By Ellen McGirt
December 6, 2016

Now, more than ever, pictures tell the story. But is it the story you want told?

When my colleague, Grace Donnelly, discovered the photo of the same Asian woman appearing on a host of company websites – one, in particular, on their employee diversity and inclusion page – she decided to do a little digging.

“The woman in this photo has had an impressive career,” wrote Donnelly. “She’s worked in the tech industry, at a Fortune 500 company, in academic publishing, and for a Canadian regulatory agency — at least that’s the resume you could build with the company websites that use her likeness.”

Turns out the woman, who is looking up from her laptop with a crisp competence signaled by her tailored jacket, no makeup, and confident semi-smile, was a model. The picture is part of a stock collection of photos that any company might use if you don’t happen to have any photogenic Asian people around the office when you need them. (You can read the story here.)

The correct use of photos, particularly of women and people of color, has long been a sensitive issue for traditional publications, and the public has become increasingly critical of efforts they believe fall short.

Consider the photos used by the media when portraying black victims of police shootings. Critics say the images often unfairly portray the person as dangerous or deserving of extrajudicial punishment, rather than a fully realized person with a meaningful life. “My friends in the media, use this picture of #WalterScott in all his dignity,” tweeted South Carolina lawyer and CNN commentator Bakari Sellers yesterday, along with an image of Mr. Scott in his Coast Guard uniform in front of an American flag. “Not him running being gunned down from behind.” The trial of Michael Slager, the officer who shot the unarmed Scott last year, ended in a hung jury yesterday. The other result? Another deluge of images of Scott fleeing, or worse, his lifeless body.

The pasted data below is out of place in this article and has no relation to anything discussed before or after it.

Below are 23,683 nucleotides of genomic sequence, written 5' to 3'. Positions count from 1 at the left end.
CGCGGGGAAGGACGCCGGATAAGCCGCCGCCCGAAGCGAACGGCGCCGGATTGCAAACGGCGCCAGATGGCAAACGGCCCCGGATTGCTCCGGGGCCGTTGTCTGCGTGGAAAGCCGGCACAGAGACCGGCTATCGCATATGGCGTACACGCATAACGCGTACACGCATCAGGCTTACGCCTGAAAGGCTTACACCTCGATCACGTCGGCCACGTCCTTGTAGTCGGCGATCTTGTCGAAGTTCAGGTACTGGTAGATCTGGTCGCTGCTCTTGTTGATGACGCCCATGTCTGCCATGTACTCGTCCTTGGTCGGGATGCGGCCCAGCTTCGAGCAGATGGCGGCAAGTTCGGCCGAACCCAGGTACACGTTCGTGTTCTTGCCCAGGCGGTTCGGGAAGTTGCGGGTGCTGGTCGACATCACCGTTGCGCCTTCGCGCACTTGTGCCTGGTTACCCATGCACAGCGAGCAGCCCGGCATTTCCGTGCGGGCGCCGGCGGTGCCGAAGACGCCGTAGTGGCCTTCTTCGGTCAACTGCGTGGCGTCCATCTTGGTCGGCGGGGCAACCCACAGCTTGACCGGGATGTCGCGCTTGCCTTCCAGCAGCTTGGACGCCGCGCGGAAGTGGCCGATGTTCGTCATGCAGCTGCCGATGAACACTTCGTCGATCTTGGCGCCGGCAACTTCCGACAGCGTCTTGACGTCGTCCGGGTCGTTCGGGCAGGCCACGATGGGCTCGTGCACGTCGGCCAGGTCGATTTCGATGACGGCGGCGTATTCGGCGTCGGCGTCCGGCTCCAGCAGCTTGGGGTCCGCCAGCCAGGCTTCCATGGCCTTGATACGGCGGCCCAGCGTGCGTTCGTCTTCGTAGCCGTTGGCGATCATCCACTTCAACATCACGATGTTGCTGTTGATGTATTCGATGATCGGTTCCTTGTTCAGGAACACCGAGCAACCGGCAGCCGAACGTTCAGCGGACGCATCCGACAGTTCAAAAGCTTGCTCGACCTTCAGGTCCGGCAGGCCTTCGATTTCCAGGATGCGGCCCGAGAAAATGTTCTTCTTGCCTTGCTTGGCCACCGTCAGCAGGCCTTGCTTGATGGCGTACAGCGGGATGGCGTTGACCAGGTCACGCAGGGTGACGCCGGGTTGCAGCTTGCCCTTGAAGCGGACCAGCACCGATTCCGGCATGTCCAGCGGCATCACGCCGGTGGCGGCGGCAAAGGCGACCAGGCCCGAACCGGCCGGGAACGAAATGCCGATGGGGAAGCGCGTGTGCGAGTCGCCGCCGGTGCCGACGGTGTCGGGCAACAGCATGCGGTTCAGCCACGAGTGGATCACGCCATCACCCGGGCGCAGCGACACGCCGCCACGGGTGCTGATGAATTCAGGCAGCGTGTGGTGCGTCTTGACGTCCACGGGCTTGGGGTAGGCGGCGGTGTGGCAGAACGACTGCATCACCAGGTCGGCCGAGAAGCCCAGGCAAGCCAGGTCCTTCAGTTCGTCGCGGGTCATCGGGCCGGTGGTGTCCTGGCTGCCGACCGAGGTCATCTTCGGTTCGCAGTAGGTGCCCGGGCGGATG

But now, everyone is a publisher. Choosing images of humans to accompany a corporate message can be a complex exercise. And that’s the big message of Donnelly’s well-reported piece: When using images of underrepresented people in your corporate collateral materials, take extra time to consider the implications of your choices. You can start by becoming more sensitive to the inherent biases in both photography and the stock photo ecosystem. (Check out the Lean In Collection, a library of images that instantly widens your options for the depiction of working women of all hues and sizes.)

But if you want your employees and the public to know that diversity and inclusion are legitimate priorities, use images of real people in your actual workplace – employees, board members, investors, supply chain partners – when you sing your own praises. “Look within your company and support and salute and shine a light on your diversity champions,” Tiffany R. Warren, Senior VP, Chief Diversity Officer for Omnicom Group and Founder of ADCOLOR told Donnelly.

And skip the stock photos. “I think people know the difference,” she said.


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